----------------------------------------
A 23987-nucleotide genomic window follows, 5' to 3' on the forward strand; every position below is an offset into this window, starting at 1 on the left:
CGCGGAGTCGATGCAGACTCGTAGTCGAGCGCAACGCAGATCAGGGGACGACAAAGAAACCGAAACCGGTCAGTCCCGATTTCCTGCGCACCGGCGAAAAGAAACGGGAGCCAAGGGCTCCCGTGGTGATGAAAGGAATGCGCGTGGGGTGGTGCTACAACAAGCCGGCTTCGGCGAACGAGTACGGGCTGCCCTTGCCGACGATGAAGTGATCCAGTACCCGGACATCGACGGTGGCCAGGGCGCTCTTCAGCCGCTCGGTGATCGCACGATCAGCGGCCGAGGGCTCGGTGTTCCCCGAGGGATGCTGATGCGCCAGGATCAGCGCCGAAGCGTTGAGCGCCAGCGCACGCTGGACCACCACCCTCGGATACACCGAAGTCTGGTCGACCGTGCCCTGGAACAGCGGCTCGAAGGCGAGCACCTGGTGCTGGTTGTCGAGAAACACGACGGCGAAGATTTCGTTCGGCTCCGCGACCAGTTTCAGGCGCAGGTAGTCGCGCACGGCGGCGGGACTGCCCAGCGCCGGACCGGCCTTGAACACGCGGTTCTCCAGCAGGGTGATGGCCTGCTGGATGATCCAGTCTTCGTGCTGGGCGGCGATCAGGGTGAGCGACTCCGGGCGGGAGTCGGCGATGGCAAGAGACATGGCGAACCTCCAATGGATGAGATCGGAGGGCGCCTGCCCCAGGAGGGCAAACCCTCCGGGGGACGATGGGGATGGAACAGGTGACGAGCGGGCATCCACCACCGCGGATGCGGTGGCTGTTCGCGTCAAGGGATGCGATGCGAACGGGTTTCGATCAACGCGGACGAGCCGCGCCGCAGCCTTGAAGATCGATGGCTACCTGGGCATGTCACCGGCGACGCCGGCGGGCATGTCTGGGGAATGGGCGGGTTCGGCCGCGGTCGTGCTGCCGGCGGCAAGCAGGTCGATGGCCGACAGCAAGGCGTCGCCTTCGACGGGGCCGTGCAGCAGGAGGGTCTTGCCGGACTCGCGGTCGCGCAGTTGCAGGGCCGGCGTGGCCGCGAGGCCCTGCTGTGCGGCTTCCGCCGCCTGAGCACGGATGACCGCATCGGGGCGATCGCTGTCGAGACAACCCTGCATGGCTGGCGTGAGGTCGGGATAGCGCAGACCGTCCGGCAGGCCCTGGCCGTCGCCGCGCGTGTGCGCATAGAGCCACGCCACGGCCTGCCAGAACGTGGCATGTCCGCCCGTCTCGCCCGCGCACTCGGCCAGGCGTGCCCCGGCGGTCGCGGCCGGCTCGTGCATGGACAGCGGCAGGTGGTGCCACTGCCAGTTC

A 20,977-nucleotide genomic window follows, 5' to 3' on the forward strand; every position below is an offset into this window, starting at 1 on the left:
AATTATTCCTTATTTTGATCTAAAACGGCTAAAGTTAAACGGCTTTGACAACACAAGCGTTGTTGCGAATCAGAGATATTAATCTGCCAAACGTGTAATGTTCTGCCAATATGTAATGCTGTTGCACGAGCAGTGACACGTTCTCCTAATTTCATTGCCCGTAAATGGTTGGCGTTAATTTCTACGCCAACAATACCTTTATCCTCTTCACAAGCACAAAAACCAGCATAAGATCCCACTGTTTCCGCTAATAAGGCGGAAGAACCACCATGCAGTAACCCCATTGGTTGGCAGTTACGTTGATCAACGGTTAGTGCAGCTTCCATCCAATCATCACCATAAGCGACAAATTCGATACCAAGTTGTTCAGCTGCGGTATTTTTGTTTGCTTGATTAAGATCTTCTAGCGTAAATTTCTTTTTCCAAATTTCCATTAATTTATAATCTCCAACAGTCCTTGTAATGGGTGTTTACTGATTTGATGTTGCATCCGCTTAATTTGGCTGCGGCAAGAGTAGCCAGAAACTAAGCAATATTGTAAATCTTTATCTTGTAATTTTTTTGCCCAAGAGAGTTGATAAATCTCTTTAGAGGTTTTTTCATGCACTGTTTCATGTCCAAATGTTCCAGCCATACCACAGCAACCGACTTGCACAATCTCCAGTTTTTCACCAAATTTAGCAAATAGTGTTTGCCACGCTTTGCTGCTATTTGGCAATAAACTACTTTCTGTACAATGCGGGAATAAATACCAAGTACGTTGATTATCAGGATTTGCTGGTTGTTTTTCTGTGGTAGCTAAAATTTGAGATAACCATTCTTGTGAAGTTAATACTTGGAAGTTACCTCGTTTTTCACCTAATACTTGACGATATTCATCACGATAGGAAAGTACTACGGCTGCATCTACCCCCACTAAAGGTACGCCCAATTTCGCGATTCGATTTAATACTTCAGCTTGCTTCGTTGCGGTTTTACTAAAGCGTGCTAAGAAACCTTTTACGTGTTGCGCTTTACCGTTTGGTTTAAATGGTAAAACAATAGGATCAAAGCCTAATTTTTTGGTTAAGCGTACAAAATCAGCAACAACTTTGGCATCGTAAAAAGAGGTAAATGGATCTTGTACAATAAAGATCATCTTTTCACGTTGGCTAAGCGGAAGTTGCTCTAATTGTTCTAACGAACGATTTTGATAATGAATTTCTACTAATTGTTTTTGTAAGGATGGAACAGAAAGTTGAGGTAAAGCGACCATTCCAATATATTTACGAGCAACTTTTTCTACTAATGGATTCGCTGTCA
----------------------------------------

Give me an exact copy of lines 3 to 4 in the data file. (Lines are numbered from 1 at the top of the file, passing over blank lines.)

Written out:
A 20,977-nucleotide genomic window follows, 5' to 3' on the forward strand; every position below is an offset into this window, starting at 1 on the left:
AATTATTCCTTATTTTGATCTAAAACGGCTAAAGTTAAACGGCTTTGACAACACAAGCGTTGTTGCGAATCAGAGATATTAATCTGCCAAACGTGTAATGTTCTGCCAATATGTAATGCTGTTGCACGAGCAGTGACACGTTCTCCTAATTTCATTGCCCGTAAATGGTTGGCGTTAATTTCTACGCCAACAATACCTTTATCCTCTTCACAAGCACAAAAACCAGCATAAGATCCCACTGTTTCCGCTAATAAGGCGGAAGAACCACCATGCAGTAACCCCATTGGTTGGCAGTTACGTTGATCAACGGTTAGTGCAGCTTCCATCCAATCATCACCATAAGCGACAAATTCGATACCAAGTTGTTCAGCTGCGGTATTTTTGTTTGCTTGATTAAGATCTTCTAGCGTAAATTTCTTTTTCCAAATTTCCATTAATTTATAATCTCCAACAGTCCTTGTAATGGGTGTTTACTGATTTGATGTTGCATCCGCTTAATTTGGCTGCGGCAAGAGTAGCCAGAAACTAAGCAATATTGTAAATCTTTATCTTGTAATTTTTTTGCCCAAGAGAGTTGATAAATCTCTTTAGAGGTTTTTTCATGCACTGTTTCATGTCCAAATGTTCCAGCCATACCACAGCAACCGACTTGCACAATCTCCAGTTTTTCACCAAATTTAGCAAATAGTGTTTGCCACGCTTTGCTGCTATTTGGCAATAAACTACTTTCTGTACAATGCGGGAATAAATACCAAGTACGTTGATTATCAGGATTTGCTGGTTGTTTTTCTGTGGTAGCTAAAATTTGAGATAACCATTCTTGTGAAGTTAATACTTGGAAGTTACCTCGTTTTTCACCTAATACTTGACGATATTCATCACGATAGGAAAGTACTACGGCTGCATCTACCCCCACTAAAGGTACGCCCAATTTCGCGATTCGATTTAATACTTCAGCTTGCTTCGTTGCGGTTTTACTAAAGCGTGCTAAGAAACCTTTTACGTGTTGCGCTTTACCGTTTGGTTTAAATGGTAAAACAATAGGATCAAAGCCTAATTTTTTGGTTAAGCGTACAAAATCAGCAACAACTTTGGCATCGTAAAAAGAGGTAAATGGATCTTGTACAATAAAGATCATCTTTTCACGTTGGCTAAGCGGAAGTTGCTCTAATTGTTCTAACGAACGATTTTGATAATGAATTTCTACTAATTGTTTTTGTAAGGATGGAACAGAAAGTTGAGGTAAAGCGACCATTCCAATATATTTACGAGCAACTTTTTCTACTAATGGATTCGCTGTCA